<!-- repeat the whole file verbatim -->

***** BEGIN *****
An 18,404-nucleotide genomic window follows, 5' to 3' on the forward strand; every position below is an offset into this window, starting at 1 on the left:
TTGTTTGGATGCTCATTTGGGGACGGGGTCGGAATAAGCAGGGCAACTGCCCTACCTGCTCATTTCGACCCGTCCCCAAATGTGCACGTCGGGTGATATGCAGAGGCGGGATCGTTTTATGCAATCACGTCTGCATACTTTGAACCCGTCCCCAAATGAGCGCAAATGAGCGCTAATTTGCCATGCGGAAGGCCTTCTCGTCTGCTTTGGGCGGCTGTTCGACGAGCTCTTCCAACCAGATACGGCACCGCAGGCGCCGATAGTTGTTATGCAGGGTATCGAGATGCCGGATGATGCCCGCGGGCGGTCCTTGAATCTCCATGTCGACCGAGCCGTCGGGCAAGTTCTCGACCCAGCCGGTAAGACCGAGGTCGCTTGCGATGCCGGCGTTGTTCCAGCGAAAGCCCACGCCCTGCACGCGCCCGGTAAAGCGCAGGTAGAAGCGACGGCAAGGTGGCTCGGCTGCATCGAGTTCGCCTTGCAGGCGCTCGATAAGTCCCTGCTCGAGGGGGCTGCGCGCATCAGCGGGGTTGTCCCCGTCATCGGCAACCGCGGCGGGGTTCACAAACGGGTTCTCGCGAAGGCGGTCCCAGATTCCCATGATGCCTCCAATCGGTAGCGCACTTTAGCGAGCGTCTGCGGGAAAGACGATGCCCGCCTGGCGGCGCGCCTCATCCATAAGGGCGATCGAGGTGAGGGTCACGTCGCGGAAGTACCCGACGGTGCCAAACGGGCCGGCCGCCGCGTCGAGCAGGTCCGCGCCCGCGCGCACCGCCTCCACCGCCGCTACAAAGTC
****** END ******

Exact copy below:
An 18,404-nucleotide genomic window follows, 5' to 3' on the forward strand; every position below is an offset into this window, starting at 1 on the left:
TTGTTTGGATGCTCATTTGGGGACGGGGTCGGAATAAGCAGGGCAACTGCCCTACCTGCTCATTTCGACCCGTCCCCAAATGTGCACGTCGGGTGATATGCAGAGGCGGGATCGTTTTATGCAATCACGTCTGCATACTTTGAACCCGTCCCCAAATGAGCGCAAATGAGCGCTAATTTGCCATGCGGAAGGCCTTCTCGTCTGCTTTGGGCGGCTGTTCGACGAGCTCTTCCAACCAGATACGGCACCGCAGGCGCCGATAGTTGTTATGCAGGGTATCGAGATGCCGGATGATGCCCGCGGGCGGTCCTTGAATCTCCATGTCGACCGAGCCGTCGGGCAAGTTCTCGACCCAGCCGGTAAGACCGAGGTCGCTTGCGATGCCGGCGTTGTTCCAGCGAAAGCCCACGCCCTGCACGCGCCCGGTAAAGCGCAGGTAGAAGCGACGGCAAGGTGGCTCGGCTGCATCGAGTTCGCCTTGCAGGCGCTCGATAAGTCCCTGCTCGAGGGGGCTGCGCGCATCAGCGGGGTTGTCCCCGTCATCGGCAACCGCGGCGGGGTTCACAAACGGGTTCTCGCGAAGGCGGTCCCAGATTCCCATGATGCCTCCAATCGGTAGCGCACTTTAGCGAGCGTCTGCGGGAAAGACGATGCCCGCCTGGCGGCGCGCCTCATCCATAAGGGCGATCGAGGTGAGGGTCACGTCGCGGAAGTACCCGACGGTGCCAAACGGGCCGGCCGCCGCGTCGAGCAGGTCCGCGCCCGCGCGCACCGCCTCCACCGCCGCTACAAAGTC